Aldeburgh Easter Festival
Tony CooperSnape Maltings and Orford ChurchTony Cooper
Snape Maltings and Orford Church
The festival celebrated the human voice in a varied programme of sacred vocal music spanning three centuries.
During a weekend packed with musical treasures, the concert by Ensemble Diderot at Orford Church was a hidden gem.
This group of young period instrumentalists fresh from the leading European colleges is gaining a widespread reputation for its virtuoso performances and unusual repertoire. The performers warmed up an audience still chilly from the coastal breezes with a sparkling programme of German Baroque, interspersing unfamiliar pieces by Bach, Handel and Telemann with works from their lesser-known contemporaries.
Johann Gottlieb Janitsch's Quadro in G minor, based on the Lutheran Passion chorale, O Sacred Head, Sore Wounded, introduced the instru-mental line-up of two violins, cello, oboe and harpsichord, while the fast-rising Portuguese tenor Fernando Guimar�es found the perfect showcase for his impressive vocal range in cantatas by Daniel Eberlin and Nicolaus Bruhns, the latter providing the thrilling climax to a stand-out concert.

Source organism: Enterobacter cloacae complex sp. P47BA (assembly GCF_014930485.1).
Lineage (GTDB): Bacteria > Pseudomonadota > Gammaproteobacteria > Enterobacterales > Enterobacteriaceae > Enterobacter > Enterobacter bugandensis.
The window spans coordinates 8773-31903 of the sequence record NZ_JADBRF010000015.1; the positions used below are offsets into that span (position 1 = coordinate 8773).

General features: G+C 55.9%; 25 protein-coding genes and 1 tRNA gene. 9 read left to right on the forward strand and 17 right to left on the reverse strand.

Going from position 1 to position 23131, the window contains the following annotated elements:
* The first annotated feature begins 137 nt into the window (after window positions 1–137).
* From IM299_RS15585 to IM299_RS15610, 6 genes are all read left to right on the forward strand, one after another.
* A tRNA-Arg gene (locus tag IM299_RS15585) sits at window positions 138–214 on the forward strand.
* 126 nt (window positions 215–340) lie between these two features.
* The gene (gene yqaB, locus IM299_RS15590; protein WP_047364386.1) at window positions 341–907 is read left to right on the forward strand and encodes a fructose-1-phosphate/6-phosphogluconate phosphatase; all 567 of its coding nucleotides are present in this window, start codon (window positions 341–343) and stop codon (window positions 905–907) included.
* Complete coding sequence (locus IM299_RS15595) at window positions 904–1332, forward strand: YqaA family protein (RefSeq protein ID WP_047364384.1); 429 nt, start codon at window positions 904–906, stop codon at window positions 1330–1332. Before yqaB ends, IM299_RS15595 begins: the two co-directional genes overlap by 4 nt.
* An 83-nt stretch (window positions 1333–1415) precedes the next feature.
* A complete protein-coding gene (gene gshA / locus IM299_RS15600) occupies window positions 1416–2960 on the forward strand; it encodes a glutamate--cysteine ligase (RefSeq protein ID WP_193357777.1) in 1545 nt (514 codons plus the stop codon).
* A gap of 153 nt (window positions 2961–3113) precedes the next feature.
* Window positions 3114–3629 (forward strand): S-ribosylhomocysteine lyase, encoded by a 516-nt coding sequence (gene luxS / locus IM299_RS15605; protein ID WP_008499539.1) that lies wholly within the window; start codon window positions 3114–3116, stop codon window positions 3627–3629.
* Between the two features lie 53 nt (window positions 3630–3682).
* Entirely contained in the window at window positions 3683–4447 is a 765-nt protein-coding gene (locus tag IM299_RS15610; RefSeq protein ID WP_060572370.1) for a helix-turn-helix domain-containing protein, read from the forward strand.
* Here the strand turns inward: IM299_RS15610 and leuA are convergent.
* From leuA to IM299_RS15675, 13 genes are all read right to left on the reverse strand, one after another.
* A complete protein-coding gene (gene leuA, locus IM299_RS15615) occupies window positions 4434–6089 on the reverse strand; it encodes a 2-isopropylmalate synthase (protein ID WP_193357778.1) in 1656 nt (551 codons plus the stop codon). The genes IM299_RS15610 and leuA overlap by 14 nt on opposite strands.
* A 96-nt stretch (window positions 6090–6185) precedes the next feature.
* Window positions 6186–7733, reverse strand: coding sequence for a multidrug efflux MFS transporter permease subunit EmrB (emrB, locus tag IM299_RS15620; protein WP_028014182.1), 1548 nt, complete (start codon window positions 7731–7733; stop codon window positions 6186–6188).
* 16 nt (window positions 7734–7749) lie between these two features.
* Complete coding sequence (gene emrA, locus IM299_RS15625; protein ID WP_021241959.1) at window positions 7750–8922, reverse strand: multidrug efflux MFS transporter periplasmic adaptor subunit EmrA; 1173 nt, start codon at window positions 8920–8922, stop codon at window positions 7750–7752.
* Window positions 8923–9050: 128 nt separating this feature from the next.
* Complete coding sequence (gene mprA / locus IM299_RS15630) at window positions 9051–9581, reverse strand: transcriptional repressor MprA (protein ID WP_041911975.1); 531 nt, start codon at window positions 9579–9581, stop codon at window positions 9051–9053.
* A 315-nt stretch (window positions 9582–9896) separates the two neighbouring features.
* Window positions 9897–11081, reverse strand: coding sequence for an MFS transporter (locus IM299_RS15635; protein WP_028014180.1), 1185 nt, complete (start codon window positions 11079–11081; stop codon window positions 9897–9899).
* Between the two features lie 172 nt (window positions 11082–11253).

The festival opened with Aldeburgh favourites The Sixteen making the most of Snape's remarkable acoustic in a programme of English sacred music by the Tudor composers Thomas Tallis, William Byrd and John Sheppard. The music ranged from a simple plainchant process-ional to the sonic complexities of Sheppard's Media Vita in Morte Sumus, an extraordinarily expansive and expressive work that drew one of the finest performances of the night from the singers under their charis-matic conductor, Harry Christophers.
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The Britten-Pears Orchestra brought the weekend to a triumphant close with spirited performances of Beethoven's Symphony No 4 and Haydn's Harmoniemesse, directed by Antonello Manacorda. For the latter it was joined by the combined forces of the Britten-Pears Chamber Choir and Anton Bruckner Choir and an outstanding quartet of soloists: Sarah Barnes, Daniela Lehner, Ben Johnson and Lukas Kargi. They did full justice to Haydn's joyful, uplifting score and sent the audience home skipping like Easter bunnies.